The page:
And that was the story Paul and Barnabas told on their journeys into the Gentile world, because the story of Israel led to the existence of Jesus, who’d come to “confirm the message of God’s graciousness,” Acts 14:3, by his death providing forgiveness and assurance of God’s acceptance (13:38-39).   

But what really excited the Gentiles was hearing that God would “confirm the message of his graciousness” in their lives too. And he’d do it through very obvious “signs and wonders” as well, Acts 14:3

As Christians of many years, then, they’d be able to look back on a life of God’s graciousness providing all kinds of amazing things happening in their lives, just like he’d done amazing things in the lives of the Israelites.  

And God was already demonstrating his amazing graciousness with signs and wonders in healing a man in Lystra who’d been unable to walk since he was born. What, then, would God do in their lives too that was just as miraculous and just as easily recognizable as God’s doing?   

Because that’s what God wanted both Jews and Gentiles to see and recognize, that life as a Christian is filled with confirmation of God’s graciousness – and have it confirmed in signs and wonders too, like being freed from thoughts of revenge, hatred, bitterness, despondency and hopelessness, or being freed from the fear of death, or being freed from addictions to one-upmanship, money and power, or being able to forgive even one’s worst enemy, or viewing the world and people through Jesus’ eyes, not the eyes of the culture. And best of all, discovering our hearts are being tuned more and more to Jesus’ heart.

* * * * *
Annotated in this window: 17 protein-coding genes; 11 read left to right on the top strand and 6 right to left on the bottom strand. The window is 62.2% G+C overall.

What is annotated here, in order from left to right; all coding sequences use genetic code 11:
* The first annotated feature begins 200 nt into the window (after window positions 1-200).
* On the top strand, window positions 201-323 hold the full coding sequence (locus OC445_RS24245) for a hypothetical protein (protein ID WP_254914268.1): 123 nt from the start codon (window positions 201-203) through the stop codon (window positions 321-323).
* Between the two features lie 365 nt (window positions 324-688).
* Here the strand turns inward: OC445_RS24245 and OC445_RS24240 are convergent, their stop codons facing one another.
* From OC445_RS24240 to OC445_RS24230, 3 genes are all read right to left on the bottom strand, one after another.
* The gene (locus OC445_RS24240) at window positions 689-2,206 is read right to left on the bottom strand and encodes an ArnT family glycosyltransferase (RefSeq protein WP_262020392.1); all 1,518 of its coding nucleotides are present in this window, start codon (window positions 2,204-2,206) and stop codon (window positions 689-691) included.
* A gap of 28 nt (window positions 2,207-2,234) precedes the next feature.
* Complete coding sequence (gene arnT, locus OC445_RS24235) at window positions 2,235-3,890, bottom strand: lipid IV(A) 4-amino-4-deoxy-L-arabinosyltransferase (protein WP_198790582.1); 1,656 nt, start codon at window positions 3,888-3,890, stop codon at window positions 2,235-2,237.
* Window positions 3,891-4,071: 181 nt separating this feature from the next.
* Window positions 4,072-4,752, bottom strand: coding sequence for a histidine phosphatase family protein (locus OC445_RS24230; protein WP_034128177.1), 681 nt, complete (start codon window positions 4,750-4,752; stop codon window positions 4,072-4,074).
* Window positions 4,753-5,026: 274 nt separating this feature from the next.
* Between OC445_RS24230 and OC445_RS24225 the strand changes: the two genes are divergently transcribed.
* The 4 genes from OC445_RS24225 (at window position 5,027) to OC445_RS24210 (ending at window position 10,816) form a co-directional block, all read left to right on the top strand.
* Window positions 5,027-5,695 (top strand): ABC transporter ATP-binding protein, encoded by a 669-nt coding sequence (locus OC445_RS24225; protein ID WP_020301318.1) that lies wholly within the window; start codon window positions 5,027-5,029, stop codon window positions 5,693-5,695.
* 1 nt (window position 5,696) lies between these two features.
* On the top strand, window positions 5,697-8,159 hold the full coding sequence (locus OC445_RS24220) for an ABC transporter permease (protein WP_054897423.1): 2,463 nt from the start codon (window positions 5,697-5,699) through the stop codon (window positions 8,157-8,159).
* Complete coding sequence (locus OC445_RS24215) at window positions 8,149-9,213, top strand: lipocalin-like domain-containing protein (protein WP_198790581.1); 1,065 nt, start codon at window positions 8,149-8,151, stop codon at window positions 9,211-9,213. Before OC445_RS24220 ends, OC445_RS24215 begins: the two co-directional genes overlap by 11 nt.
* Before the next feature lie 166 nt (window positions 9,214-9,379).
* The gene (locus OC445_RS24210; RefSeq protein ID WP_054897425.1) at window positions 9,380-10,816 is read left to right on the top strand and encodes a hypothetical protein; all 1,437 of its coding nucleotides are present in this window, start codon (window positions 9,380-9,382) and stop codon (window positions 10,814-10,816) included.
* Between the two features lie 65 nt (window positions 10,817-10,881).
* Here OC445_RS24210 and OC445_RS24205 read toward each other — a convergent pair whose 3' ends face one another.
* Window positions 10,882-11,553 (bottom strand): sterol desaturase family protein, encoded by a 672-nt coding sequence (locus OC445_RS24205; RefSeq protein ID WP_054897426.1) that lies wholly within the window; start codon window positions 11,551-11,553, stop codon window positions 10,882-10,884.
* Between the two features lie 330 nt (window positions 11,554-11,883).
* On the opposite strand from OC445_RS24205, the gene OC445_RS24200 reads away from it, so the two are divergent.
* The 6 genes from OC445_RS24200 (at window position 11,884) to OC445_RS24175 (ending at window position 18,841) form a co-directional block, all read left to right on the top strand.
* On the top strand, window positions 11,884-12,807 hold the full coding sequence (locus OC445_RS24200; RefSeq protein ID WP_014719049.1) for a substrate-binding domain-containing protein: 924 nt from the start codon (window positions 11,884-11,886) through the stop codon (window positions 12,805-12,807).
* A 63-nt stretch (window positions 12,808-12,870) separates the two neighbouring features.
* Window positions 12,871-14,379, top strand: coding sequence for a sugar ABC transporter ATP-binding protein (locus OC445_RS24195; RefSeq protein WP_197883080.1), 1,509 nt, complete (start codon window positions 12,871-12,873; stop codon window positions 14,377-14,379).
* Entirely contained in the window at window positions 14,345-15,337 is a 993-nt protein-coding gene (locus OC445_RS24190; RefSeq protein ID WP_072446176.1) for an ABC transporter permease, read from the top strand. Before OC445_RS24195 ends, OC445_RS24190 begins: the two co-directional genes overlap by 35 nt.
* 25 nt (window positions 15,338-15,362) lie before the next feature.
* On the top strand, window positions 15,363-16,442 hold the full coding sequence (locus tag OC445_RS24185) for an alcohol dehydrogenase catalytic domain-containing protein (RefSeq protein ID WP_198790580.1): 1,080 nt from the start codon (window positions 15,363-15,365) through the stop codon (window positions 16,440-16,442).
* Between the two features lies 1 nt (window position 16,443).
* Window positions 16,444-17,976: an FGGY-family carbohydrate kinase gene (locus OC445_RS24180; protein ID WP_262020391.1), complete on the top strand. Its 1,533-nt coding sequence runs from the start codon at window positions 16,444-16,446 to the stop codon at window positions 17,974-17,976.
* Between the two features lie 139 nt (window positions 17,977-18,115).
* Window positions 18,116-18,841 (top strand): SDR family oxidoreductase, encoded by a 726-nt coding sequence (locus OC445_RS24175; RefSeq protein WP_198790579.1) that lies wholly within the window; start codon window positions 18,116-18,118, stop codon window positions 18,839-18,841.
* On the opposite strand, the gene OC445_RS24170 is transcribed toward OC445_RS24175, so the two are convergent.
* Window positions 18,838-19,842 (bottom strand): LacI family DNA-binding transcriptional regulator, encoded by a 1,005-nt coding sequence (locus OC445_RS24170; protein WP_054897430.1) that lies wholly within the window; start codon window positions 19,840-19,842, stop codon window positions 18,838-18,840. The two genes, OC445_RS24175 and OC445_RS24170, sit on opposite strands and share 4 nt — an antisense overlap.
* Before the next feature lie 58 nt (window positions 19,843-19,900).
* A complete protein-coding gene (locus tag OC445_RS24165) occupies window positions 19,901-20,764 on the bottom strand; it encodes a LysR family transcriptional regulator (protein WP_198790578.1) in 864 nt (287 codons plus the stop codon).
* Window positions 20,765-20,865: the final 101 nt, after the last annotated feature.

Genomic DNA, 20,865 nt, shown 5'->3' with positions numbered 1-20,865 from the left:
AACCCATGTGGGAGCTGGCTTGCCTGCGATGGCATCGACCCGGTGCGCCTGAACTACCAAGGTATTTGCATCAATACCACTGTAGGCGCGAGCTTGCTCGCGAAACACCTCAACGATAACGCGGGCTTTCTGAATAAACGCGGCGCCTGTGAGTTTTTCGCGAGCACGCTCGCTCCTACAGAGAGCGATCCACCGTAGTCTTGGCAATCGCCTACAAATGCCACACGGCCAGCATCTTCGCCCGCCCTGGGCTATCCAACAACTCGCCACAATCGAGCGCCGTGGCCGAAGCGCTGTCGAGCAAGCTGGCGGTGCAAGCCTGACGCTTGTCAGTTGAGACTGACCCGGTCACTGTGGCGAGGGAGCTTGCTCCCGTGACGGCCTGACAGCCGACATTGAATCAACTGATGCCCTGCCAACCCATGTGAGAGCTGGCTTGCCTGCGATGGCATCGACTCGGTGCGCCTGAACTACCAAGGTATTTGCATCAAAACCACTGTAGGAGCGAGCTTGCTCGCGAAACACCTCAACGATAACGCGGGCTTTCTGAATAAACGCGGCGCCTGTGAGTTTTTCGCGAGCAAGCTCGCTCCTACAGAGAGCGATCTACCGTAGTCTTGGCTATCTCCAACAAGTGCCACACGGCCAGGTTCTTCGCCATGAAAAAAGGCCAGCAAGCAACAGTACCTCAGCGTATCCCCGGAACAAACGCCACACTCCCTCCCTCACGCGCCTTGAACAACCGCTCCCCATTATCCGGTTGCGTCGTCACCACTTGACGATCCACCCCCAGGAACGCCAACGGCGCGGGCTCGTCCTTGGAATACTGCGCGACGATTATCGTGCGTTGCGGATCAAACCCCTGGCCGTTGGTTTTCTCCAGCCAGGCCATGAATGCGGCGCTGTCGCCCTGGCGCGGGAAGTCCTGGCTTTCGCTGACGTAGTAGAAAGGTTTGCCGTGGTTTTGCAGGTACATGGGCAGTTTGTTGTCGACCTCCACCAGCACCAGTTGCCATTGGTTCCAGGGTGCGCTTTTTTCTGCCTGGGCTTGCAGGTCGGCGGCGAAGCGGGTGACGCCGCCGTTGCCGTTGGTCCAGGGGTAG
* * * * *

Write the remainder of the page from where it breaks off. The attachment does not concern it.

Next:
In which case there will be many occasions when the extent and proof of God’s graciousness will really hit home to us, making the gospel message so real, just as it was for the Gentiles in Acts 14 when they heard it, and they then began to experience it personally too.  

So, why does God let us make such a mess of things? Because he has the story of Israel waiting in the wings for us, that tells of the Israelites “going their own way” and making a horrible mess of things too. But God was always gracious with them, because when they came to their senses and turned to him he always responded. And that gospel message is the same for us today (Hebrews 4:2).  

Why would God let us make such a mess of things?

It was in Lystra in Acts 14:8 that Paul told a man “who was lame from birth and had never walked” to “Stand up on your feet” and the man “jumped up and began to walk” (verse 10).

The people who saw it happen “shouted in the Lycaonian language, ‘The gods have come down to us in human form!’” (verse 11). Paul was horrified. He ran into the crowd yelling, “No, no, no, we’re human just like you. And we’re here to bring you the good news, that there’s a living God you can turn to rather than all these worthless gods of yours.” Which sounds a bit like an insult, but he then says in verse 16,“In the past, God let all nations go their own way.” 

Butwhy did he say that? Because it explains why these people in Lystra were so taken up with the idea of the gods appearing to them in human form. It was simply the result of God allowing entire nations to create their own gods in place of him – and end up trusting in these gods of their own making and imagination instead of trusting him. And “in the past” that was the way things had always been for these people – but – Paul was now showing them something entirely different.